Jon Danielsson writes,

Risk-sensitive capital can be dangerous because it gives a false sense of security. In the same way it is so hard to measure risk, it is also easy to manipulate risk measurements. It is a straightforward exercise to manipulate risk measurements to give vastly different outcomes in an entirely plausible and justifiable manner, without affecting the real underlying risk. A financial institution can easily report low risk levels whilst deliberately or otherwise assuming much higher risk. This of course means that risk calculations used for the calculation of capital are inevitably suspect.

This is true enough. But it reminds me of the argument against mark-to-market accounting. Both risk-based capital and mark-to-market accounting have their flaws. But there is no flawless system, and anyone who lived through the savings-and-loan crisis knows that failure to mark to market and failure to differentiate for risk is a fatally flawed way to regulate banks. Just because risk-based capital faces implementation problems does not mean that reverting to simple leverage ratios would be a solution.

I keep coming back to the following points:

1. All centrally-designed incentives systems degrade over time. Within a firm, the goal of the manager is to maximize the change in employees’ behavior and to minimize the expense of getting that behavioral change. The goal of the employees is the opposite. As employees learn how to game the system, any given set of compensation rules becomes dysfunctional and has to be changed. The same goes for regulation. If you keep a system in place long enough, banks will naturally learn to game it and it will become dysfunctional.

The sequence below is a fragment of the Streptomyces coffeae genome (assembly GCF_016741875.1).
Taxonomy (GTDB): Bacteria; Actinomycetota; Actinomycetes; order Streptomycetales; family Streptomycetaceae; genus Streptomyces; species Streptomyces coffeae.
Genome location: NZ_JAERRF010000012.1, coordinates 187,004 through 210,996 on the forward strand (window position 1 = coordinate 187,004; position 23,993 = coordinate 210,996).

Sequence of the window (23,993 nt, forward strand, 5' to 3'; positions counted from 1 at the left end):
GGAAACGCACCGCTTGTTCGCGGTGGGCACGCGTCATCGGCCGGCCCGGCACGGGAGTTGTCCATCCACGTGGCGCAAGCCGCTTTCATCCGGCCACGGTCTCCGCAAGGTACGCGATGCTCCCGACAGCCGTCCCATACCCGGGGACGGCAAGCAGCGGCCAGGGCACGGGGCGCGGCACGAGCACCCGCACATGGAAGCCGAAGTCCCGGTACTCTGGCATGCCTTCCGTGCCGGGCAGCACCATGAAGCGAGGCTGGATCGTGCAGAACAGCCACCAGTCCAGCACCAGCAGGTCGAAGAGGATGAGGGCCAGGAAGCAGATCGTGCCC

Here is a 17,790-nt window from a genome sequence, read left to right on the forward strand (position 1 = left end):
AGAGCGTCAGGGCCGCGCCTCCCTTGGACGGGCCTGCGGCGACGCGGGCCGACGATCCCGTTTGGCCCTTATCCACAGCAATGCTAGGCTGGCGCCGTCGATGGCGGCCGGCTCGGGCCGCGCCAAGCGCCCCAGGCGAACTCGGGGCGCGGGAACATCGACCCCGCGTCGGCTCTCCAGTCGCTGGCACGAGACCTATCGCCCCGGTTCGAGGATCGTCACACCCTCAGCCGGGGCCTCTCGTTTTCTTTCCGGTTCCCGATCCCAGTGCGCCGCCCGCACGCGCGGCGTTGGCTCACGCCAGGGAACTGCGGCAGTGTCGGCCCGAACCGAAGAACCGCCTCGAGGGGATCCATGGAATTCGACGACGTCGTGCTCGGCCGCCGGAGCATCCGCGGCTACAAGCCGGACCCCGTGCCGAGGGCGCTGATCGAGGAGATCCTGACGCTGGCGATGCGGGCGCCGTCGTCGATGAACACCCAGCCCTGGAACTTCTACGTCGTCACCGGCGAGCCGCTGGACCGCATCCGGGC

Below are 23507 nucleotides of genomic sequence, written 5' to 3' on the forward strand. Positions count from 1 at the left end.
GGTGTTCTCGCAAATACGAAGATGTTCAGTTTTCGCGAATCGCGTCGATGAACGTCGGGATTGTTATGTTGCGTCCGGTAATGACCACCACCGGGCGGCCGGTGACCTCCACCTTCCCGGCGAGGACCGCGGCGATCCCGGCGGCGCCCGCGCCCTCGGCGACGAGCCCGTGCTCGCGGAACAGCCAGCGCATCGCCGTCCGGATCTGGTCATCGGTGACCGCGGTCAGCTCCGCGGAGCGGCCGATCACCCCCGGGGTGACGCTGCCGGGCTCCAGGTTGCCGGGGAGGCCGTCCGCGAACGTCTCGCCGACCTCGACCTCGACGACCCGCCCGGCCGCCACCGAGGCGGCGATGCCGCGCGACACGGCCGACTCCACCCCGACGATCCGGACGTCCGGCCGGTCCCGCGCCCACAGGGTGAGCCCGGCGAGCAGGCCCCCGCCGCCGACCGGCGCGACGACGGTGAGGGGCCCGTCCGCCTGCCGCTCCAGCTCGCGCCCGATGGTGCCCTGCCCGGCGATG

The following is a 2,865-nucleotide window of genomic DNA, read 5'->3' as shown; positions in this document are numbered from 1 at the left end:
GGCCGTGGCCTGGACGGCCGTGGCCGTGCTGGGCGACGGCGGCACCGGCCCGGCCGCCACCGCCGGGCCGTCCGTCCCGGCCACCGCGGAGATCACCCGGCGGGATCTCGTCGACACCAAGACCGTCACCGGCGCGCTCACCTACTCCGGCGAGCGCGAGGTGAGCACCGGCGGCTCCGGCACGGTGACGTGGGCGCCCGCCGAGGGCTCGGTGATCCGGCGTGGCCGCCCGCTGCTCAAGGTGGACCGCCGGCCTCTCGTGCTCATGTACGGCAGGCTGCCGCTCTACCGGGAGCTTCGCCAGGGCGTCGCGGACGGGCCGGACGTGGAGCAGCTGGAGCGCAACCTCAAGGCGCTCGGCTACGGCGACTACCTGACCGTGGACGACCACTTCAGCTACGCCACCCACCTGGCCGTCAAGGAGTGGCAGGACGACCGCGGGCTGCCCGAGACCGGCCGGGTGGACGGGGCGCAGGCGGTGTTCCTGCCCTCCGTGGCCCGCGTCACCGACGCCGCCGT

2. If we are going to have financial institutions that are given government backing, then they cannot be given free-market privileges. You cannot have Freddie Mac, Fannie Mae, or deposit-insured banks given complete freedom. We also cannot count on letter-of-the-law regulation to keep them from abusing their privileges, for the reasons given in the preceding paragraph. Therefore, I believe that government-backed financial institutions also need spirit-of-the-law rules. Executives of those institutions should feel the threat of prison if their firms fail, even if they obey the letter of regulations. You want government-backed institutions to attract executives who value safety and are naturally risk-averse. Let the risk-takers gravitate toward institutions that do not expect a government bailout if their gambles go awry.